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Functional Relevance of Different Basal Ganglia Pathways Investigated in a Spiking 1 Model with Reward Dependent Plasticity
KTH, Skolan för datavetenskap och kommunikation (CSC), Beräkningsvetenskap och beräkningsteknik (CST). Karolinska Institute, Stockholm, Sweden.
KTH, Skolan för datavetenskap och kommunikation (CSC), Beräkningsvetenskap och beräkningsteknik (CST). Karolinska Institute, Stockholm, Sweden.
KTH, Skolan för datavetenskap och kommunikation (CSC), Beräkningsvetenskap och beräkningsteknik (CST). Karolinska Institute, Stockholm, Sweden.ORCID-id: 0000-0002-0550-0739
Vise andre og tillknytning
(engelsk)Manuskript (preprint) (Annet vitenskapelig)
HSV kategori
Identifikatorer
URN: urn:nbn:se:kth:diva-185159OAI: oai:DiVA.org:kth-185159DiVA, id: diva2:918740
Merknad

QS 2016

Tilgjengelig fra: 2016-04-11 Laget: 2016-04-11 Sist oppdatert: 2018-01-10bibliografisk kontrollert
Inngår i avhandling
1. Computational Dissection of the Basal Ganglia: functions and dynamics in health and disease
Åpne denne publikasjonen i ny fane eller vindu >>Computational Dissection of the Basal Ganglia: functions and dynamics in health and disease
2016 (engelsk)Doktoravhandling, med artikler (Annet vitenskapelig)
Abstract [en]

The basal ganglia (BG), a group of nuclei in the forebrain of all vertebrates, are important for behavioral selection. BG receive contextual input from most cortical areas as well as from parts of the thalamus, and provide output to brain systems that are involved in the generation of behavior, i.e. the thalamus and the brain stem. Many neurological disorders such as Parkinson’s disease and Huntington’s disease, and several neuropsychiatric disorders, are related to BG. Studying BG enhances the understanding as to how behaviors are learned and modified. These insights can be used to improve treatments for several BG disorders, and to develop brain-inspired algorithms for solving special information-processing tasks.

 

In this thesis modeling and simulations have been used to investigate function and dynamics of BG. In the first project a model was developed to explore a new hypothesis about how conflicts between competing actions are resolved in BG. It was proposed that a subsystem named the arbitration system, composed of the subthalamic nucleus (STN), pedunculopontine nucleus (PPN), the brain stem, central medial nucleus of thalamus (CM), globus pallidus interna (GPi) and globus pallidus externa (GPe), resolve basic conflicts between alternative motor programs. On top of the arbitration system there is a second subsystem named the extension systems, which involves the direct and indirect pathway of the striatum. This system can modify the output of the arbitration system to bias action selection towards outcomes dependent on contextual information.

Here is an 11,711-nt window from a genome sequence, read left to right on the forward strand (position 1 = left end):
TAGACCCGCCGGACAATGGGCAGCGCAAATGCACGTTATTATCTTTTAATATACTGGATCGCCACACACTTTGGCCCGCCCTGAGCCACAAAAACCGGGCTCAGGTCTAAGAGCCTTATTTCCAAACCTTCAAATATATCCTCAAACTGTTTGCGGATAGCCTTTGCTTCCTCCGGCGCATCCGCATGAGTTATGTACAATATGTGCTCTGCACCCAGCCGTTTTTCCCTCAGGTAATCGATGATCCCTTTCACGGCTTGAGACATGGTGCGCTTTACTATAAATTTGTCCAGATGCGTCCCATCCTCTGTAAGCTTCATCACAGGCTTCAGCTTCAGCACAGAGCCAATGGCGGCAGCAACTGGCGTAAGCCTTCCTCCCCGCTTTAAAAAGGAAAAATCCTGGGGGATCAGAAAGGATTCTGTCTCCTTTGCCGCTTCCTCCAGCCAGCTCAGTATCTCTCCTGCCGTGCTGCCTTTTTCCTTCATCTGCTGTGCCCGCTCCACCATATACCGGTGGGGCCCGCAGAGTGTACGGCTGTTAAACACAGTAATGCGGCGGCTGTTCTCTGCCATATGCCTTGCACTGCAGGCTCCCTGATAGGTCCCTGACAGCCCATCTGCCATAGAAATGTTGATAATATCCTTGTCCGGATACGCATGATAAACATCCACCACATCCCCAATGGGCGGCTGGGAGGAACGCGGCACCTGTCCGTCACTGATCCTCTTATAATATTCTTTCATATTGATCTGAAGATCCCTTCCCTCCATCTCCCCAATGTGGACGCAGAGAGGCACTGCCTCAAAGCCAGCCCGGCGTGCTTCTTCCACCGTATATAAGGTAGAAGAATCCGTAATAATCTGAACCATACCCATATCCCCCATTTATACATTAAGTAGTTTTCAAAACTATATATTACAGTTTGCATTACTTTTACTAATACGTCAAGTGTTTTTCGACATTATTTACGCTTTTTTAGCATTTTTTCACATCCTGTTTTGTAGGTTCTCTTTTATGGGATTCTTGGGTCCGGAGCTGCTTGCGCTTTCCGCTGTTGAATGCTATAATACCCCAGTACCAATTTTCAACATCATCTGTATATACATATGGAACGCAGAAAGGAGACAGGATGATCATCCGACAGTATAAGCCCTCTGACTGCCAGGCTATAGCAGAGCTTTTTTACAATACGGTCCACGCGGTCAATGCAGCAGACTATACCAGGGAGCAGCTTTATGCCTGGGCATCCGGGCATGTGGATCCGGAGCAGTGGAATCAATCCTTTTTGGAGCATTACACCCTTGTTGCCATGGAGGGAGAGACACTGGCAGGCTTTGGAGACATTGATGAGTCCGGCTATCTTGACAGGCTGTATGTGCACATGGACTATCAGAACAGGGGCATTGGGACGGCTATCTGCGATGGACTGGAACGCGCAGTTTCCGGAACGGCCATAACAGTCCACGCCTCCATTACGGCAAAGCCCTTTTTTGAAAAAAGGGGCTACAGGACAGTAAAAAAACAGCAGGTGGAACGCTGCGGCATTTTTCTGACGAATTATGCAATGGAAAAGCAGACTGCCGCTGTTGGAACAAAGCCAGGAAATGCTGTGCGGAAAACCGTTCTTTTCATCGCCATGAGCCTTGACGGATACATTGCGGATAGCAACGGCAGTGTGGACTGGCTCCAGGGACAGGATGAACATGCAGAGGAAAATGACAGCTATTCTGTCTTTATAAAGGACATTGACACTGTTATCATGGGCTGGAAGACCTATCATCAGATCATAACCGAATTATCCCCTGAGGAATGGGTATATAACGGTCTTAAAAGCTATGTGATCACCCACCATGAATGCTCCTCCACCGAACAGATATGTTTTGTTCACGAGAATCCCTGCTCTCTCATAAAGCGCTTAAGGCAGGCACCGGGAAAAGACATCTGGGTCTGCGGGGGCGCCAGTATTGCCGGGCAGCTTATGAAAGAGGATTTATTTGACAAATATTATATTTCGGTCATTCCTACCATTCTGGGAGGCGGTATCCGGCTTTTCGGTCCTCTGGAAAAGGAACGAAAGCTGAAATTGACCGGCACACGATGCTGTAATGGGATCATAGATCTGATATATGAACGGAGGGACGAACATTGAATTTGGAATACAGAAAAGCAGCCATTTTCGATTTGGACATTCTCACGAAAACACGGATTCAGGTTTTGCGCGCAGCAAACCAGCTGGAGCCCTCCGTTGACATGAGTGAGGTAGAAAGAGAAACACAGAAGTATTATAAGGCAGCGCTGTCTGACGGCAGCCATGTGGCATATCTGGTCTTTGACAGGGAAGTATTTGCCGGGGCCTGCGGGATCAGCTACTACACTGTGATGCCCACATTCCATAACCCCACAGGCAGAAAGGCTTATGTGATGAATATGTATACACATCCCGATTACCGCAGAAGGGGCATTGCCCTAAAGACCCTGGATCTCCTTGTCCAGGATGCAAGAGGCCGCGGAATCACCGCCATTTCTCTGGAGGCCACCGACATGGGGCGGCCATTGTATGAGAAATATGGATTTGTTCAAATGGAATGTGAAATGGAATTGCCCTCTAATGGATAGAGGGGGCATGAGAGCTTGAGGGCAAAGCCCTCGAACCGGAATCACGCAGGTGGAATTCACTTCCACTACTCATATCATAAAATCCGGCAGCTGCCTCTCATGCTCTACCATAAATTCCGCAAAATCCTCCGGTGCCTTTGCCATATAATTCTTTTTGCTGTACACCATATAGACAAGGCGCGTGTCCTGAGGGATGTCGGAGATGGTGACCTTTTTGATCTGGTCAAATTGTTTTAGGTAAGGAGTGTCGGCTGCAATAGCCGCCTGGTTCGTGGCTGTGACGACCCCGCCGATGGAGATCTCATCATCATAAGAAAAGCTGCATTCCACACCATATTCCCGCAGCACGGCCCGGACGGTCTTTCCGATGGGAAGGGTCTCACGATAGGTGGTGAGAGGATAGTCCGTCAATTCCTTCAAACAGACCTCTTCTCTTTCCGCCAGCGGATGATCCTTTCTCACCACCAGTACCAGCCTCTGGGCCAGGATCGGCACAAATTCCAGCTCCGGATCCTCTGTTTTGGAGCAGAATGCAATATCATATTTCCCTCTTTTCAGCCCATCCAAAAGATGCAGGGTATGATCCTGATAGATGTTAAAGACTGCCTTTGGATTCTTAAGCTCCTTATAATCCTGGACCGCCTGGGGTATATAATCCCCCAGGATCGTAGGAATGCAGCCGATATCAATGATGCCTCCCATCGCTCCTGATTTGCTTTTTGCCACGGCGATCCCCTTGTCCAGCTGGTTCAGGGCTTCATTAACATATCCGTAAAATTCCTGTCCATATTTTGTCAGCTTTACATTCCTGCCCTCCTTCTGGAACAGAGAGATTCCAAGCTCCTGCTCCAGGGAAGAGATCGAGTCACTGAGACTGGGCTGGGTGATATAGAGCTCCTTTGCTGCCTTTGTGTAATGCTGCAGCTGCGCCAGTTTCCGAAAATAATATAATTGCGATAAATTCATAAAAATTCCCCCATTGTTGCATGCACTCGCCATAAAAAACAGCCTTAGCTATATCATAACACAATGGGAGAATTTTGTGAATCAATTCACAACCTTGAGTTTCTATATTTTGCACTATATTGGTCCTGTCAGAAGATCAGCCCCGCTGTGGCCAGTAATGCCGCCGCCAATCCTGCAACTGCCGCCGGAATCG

In the second project a model framework was developed in two steps, with the aim to gain a deeper understanding of how synapse dynamics, connectivity and neural excitability in the BG relate to function and dynamics in health and disease. First a spiking model of STN, GPe and substantia nigra pars reticulata (SNr), with emulated inputs from striatal medium spiny neurons (MSNs) and the cortex, was built and used to study how synaptic short-term plasticity affected action selection signaling in the direct-, hyperdirect- and indirect pathways. It was found that the functional consequences of facilitatory synapses onto SNr neurons are substantial, and only a few presynaptic MSNs can suppress postsynaptic SNr neurons. The model also predicted that STN signaling in SNr is mainly effective in a transient manner. The model was later extended with a striatal network, containing MSNs and fast spiking interneurons (FSNs), and modified to represent GPe with two types of neurons: type I, which projects downstream in BG, and type A, which have a back-projection to striatum. Furthermore, dopamine depletion dependent modification of connectivity and neuron excitability were added to the model. Using this extended BG model, it was found that FSNs and GPe type A neurons controlled excitability of striatal neurons during low cortical drive, whereas MSN collaterals have a greater impact at higher cortical drive. The indirect pathway increased the dynamical range over which two possible action commands were competing, while removing intrastriatal inhibition deteriorated action selection capabilities. Dopamine-depletion induced effects on spike synchronization and oscillations in the BG were also investigated here.